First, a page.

The bunker industry is waiting for the rest of its COVID-19 recovery this year. File Image / Pixabay
The bunker industry is waiting for a recovery from COVID-19 in 2022 that seemed to stall last year.
From the point of view of public announcements from shipping and bunkering firms, last year was a year of decarbonisation, and with the challenge of IMO 2020 firmly behind it the industry shifted focus to emissions reduction efforts, alternative fuels and more efficient systems.
But behind the scenes in the conventional fuel market that still dominates bunker demand, the story was of a slow increase in sales with little signs of life in profit margins despite significant price rises.
Global bunker prices showed strong growth with crude last year. Image Credit: Ship & Bunker
The challenge for the bunker industry in 2022 will be to manage its growth during the market's recovery while not overextending itself as fuel-efficiency measures and the shift to alternative bunkers drive the continued secular decline in bunker demand. The hope will also be that the climb in crude prices does not lead to an overheated market in which restricted access to credit drives some out of business.
Industry Takes 46% Bunker Price Rise in its Stride
After all the worry that IMO 2020 would send bunker prices 20 to 40% higher, the onset of the coronavirus pandemic meant that marine fuel prices in 2020 actually fell 7% compared to the previous year.
The pandemic may not be over, but that previously predicted bunker price rise finally appeared in 2021, with the annual average VLSFO price in major ports jumping 46% compared to 2020.
While in previous years this may have been cause for concern, the industry took it in its stride with the sharp rise in fuel prices going almost unnoticed having been dwarfed by the much larger rise in freight rates. One Ship & Bunker source even quipped there must have been no easier time to be a credit manager.
Box carriers faired particularly well last year, with all the biggest carriers announcing at some point during the year that an earnings record had been broken. Maersk, who recently lost its title as the world's biggest carrier, was a case in point, in Q4 2021 posting its most profitable quarter ever and now looks set to report a record net income of more than $17 billion for 2021.
Delayed Demand Recovery
One big question hanging over the market this year is when we may see a return to 2019's demand levels.
The official IMO data imply global bunker demand from ships over 5,000 mt in gross tonnage was 216.4 million mt for 2020, down by 5.5% on the year, and the recovery of these sales has not yet been completed.
Singapore's MPA data for January-November 2021 show sales there climbed by just 0.6% last year from 2020's levels. Rotterdam's Q1-Q3 2021 sales were up by 5.4% on the year, and Panama's January-November volumes rose by 3.9%.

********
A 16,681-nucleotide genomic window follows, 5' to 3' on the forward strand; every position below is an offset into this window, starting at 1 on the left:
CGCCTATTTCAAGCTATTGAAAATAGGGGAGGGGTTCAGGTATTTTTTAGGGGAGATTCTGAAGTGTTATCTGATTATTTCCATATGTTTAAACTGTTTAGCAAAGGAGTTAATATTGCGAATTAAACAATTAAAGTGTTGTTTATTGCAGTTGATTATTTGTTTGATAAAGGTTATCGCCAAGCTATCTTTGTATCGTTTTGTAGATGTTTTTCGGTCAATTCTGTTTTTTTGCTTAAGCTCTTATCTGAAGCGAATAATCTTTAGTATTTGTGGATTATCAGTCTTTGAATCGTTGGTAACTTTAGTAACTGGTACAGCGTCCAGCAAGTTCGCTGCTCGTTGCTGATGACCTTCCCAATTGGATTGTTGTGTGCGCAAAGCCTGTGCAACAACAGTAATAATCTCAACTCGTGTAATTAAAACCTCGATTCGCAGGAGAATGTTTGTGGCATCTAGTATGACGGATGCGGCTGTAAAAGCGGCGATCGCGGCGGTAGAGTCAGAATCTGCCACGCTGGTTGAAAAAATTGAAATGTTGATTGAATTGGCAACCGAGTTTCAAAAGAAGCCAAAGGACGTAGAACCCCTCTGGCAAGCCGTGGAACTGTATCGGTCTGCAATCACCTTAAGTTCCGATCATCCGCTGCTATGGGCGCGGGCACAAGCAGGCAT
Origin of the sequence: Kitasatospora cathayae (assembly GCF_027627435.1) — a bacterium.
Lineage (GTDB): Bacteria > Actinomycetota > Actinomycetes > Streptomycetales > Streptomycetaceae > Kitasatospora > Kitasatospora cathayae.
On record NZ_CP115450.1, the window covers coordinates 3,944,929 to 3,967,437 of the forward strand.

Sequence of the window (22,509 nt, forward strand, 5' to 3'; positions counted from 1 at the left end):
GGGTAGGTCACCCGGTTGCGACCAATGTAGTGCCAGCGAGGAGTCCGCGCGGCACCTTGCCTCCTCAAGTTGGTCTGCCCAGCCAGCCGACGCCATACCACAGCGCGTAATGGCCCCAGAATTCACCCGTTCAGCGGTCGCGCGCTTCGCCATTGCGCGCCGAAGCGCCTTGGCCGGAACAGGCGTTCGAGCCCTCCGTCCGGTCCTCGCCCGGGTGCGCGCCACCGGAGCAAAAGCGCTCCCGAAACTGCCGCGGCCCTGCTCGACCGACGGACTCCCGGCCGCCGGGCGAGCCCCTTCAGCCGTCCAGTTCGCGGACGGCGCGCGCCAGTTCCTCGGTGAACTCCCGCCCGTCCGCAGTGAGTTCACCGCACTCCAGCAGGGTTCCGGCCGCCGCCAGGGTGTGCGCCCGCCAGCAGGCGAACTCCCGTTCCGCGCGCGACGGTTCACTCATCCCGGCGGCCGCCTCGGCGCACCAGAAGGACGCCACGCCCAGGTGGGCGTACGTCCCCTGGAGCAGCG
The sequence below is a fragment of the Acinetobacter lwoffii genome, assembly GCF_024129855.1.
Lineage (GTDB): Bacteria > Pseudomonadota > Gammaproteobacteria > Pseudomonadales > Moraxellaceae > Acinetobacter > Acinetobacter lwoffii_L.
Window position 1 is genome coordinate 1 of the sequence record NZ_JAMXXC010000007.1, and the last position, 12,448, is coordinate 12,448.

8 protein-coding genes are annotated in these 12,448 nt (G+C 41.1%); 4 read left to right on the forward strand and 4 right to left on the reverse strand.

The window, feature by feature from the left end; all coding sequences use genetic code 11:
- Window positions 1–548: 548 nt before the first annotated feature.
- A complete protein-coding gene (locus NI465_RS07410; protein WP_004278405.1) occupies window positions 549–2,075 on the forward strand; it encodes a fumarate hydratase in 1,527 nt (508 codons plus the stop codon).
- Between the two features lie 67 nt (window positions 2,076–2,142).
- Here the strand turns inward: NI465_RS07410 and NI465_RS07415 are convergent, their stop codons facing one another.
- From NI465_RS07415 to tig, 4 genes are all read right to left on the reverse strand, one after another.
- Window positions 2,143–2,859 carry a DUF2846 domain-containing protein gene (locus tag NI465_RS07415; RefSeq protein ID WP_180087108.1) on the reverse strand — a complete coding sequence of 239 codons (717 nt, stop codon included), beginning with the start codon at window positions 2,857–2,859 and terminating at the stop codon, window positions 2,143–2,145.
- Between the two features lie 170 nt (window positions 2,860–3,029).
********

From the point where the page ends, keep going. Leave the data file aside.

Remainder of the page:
Meanwhile Ship & Bunker and BLUE Insight's quarterly global volumes survey showed Q1-Q3 sales at 17 leading bunkering areas 2.7% higher in 2021 than in the same period of 2020.
HSFO demand is rising. Image Credit: Ship & Bunker / Data Credit: MPA / Port of Rotterdam / AMP
All of that suggests global demand for 2021 could be as much as ten million tonnes short of the IMO's implied total of 229 million mt for 2019.
The container market is operating at a high capacity -- although relieving port congestion to get more vessels moving could improve this segment's bunker demand further -- and tankers and dry bulk saw some improvement in 2021. The cruise industry remains an area where significant increases in demand have been put off, with suppliers at cruise-focused ports hoping for a more robust recovery this year.
HSFO Gains Market Share
But not all sections of the bunker market have seen sluggish growth over the past 12 months.
HSFO demand has been in rude health, with its share of the market increasing across the world, driven by deliveries of more newbuilds equipped with scrubbers. Scrubber-fitted tonnage accounted for almost a third of global boxship capacity by December 20, according to shipping intelligence service Alphaliner.
In Singapore HSFO sales were 25.6% of the total in January-November 2021, up from 21% in the same period a year earlier. In Rotterdam the share was 26.3% in the first three quarters of last year, up from 26.2% a year earlier. And Panama's January-November HSFO share was 18.5% last year, up from 11% in the same period of 2020.